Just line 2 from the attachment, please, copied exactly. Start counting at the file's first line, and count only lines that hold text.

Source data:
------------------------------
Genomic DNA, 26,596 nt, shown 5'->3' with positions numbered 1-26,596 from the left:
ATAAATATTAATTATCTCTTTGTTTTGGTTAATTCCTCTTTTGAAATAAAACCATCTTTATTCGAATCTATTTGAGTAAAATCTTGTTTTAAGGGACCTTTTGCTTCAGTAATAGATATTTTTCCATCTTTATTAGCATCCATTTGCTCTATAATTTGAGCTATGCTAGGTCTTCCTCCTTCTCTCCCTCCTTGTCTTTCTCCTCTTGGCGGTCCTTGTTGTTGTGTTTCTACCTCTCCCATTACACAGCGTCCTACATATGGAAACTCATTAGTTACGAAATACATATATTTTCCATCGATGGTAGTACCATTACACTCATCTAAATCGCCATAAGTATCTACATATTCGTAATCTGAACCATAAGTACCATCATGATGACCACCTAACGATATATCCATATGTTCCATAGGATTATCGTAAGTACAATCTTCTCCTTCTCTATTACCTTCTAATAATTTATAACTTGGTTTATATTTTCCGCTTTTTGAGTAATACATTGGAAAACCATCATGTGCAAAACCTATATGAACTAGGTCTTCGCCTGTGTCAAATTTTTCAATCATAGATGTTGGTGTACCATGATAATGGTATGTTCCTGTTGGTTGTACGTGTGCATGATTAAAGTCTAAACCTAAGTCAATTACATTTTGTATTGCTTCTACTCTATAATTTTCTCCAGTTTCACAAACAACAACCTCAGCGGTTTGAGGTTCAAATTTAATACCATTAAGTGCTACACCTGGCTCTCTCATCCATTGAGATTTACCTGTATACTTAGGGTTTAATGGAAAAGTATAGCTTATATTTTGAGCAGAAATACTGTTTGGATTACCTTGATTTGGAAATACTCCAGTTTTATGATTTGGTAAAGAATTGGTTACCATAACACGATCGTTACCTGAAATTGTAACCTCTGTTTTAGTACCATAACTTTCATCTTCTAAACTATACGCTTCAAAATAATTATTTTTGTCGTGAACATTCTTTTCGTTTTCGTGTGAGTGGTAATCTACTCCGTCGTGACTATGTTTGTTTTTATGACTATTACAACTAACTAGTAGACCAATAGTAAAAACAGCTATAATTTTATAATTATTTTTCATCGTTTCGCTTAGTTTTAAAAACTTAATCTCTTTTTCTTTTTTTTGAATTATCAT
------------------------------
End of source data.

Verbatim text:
ATAAATATTAATTATCTCTTTGTTTTGGTTAATTCCTCTTTTGAAATAAAACCATCTTTATTCGAATCTATTTGAGTAAAATCTTGTTTTAAGGGACCTTTTGCTTCAGTAATAGATATTTTTCCATCTTTATTAGCATCCATTTGCTCTATAATTTGAGCTATGCTAGGTCTTCCTCCTTCTCTCCCTCCTTGTCTTTCTCCTCTTGGCGGTCCTTGTTGTTGTGTTTCTACCTCTCCCATTACACAGCGTCCTACATATGGAAACTCATTAGTTACGAAATACATATATTTTCCATCGATGGTAGTACCATTACACTCATCTAAATCGCCATAAGTATCTACATATTCGTAATCTGAACCATAAGTACCATCATGATGACCACCTAACGATATATCCATATGTTCCATAGGATTATCGTAAGTACAATCTTCTCCTTCTCTATTACCTTCTAATAATTTATAACTTGGTTTATATTTTCCGCTTTTTGAGTAATACATTGGAAAACCATCATGTGCAAAACCTATATGAACTAGGTCTTCGCCTGTGTCAAATTTTTCAATCATAGATGTTGGTGTACCATGATAATGGTATGTTCCTGTTGGTTGTACGTGTGCATGATTAAAGTCTAAACCTAAGTCAATTACATTTTGTATTGCTTCTACTCTATAATTTTCTCCAGTTTCACAAACAACAACCTCAGCGGTTTGAGGTTCAAATTTAATACCATTAAGTGCTACACCTGGCTCTCTCATCCATTGAGATTTACCTGTATACTTAGGGTTTAATGGAAAAGTATAGCTTATATTTTGAGCAGAAATACTGTTTGGATTACCTTGATTTGGAAATACTCCAGTTTTATGATTTGGTAAAGAATTGGTTACCATAACACGATCGTTACCTGAAATTGTAACCTCTGTTTTAGTACCATAACTTTCATCTTCTAAACTATACGCTTCAAAATAATTATTTTTGTCGTGAACATTCTTTTCGTTTTCGTGTGAGTGGTAATCTACTCCGTCGTGACTATGTTTGTTTTTATGACTATTACAACTAACTAGTAGACCAATAGTAAAAACAGCTATAATTTTATAATTATTTTTCATCGTTTCGCTTAGTTTTAAAAACTTAATCTCTTTTTCTTTTTTTTGAATTATCAT